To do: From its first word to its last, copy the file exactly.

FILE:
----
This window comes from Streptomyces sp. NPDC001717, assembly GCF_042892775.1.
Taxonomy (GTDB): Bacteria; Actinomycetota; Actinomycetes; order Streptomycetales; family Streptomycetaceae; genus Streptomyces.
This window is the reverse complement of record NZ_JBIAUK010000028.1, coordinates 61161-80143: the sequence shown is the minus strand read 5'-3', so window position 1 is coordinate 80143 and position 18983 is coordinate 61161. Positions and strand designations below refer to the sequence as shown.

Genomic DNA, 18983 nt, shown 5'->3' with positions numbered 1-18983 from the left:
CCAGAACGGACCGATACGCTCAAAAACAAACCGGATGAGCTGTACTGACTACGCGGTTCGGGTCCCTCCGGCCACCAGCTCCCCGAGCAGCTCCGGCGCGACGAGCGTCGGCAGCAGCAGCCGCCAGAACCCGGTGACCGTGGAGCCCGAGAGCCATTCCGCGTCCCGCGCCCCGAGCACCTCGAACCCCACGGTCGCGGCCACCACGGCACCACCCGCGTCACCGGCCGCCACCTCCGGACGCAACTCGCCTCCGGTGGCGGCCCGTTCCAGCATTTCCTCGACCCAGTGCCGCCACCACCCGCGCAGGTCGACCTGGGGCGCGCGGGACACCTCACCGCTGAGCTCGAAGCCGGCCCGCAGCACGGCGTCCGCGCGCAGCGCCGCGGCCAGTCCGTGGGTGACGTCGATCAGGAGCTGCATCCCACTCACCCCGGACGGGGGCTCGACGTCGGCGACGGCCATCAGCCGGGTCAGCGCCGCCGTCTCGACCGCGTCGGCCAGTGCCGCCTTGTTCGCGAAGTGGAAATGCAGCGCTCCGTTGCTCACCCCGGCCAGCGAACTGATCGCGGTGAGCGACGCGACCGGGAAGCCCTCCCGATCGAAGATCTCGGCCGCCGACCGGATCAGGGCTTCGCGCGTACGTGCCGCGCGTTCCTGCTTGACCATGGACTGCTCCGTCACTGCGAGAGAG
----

This window comes from Streptomyces sp. NPDC001717, assembly GCF_042892775.1.
Taxonomy (GTDB): Bacteria; Actinomycetota; Actinomycetes; order Streptomycetales; family Streptomycetaceae; genus Streptomyces.
This window is the reverse complement of record NZ_JBIAUK010000028.1, coordinates 61161-80143: the sequence shown is the minus strand read 5'-3', so window position 1 is coordinate 80143 and position 18983 is coordinate 61161. Positions and strand designations below refer to the sequence as shown.

Genomic DNA, 18983 nt, shown 5'->3' with positions numbered 1-18983 from the left:
CCAGAACGGACCGATACGCTCAAAAACAAACCGGATGAGCTGTACTGACTACGCGGTTCGGGTCCCTCCGGCCACCAGCTCCCCGAGCAGCTCCGGCGCGACGAGCGTCGGCAGCAGCAGCCGCCAGAACCCGGTGACCGTGGAGCCCGAGAGCCATTCCGCGTCCCGCGCCCCGAGCACCTCGAACCCCACGGTCGCGGCCACCACGGCACCACCCGCGTCACCGGCCGCCACCTCCGGACGCAACTCGCCTCCGGTGGCGGCCCGTTCCAGCATTTCCTCGACCCAGTGCCGCCACCACCCGCGCAGGTCGACCTGGGGCGCGCGGGACACCTCACCGCTGAGCTCGAAGCCGGCCCGCAGCACGGCGTCCGCGCGCAGCGCCGCGGCCAGTCCGTGGGTGACGTCGATCAGGAGCTGCATCCCACTCACCCCGGACGGGGGCTCGACGTCGGCGACGGCCATCAGCCGGGTCAGCGCCGCCGTCTCGACCGCGTCGGCCAGTGCCGCCTTGTTCGCGAAGTGGAAATGCAGCGCTCCGTTGCTCACCCCGGCCAGCGAACTGATCGCGGTGAGCGACGCGACCGGGAAGCCCTCCCGATCGAAGATCTCGGCCGCCGACCGGATCAGGGCTTCGCGCGTACGTGCCGCGCGTTCCTGCTTGACCATGGACTGCTCCGTCACTGCGAGAGAG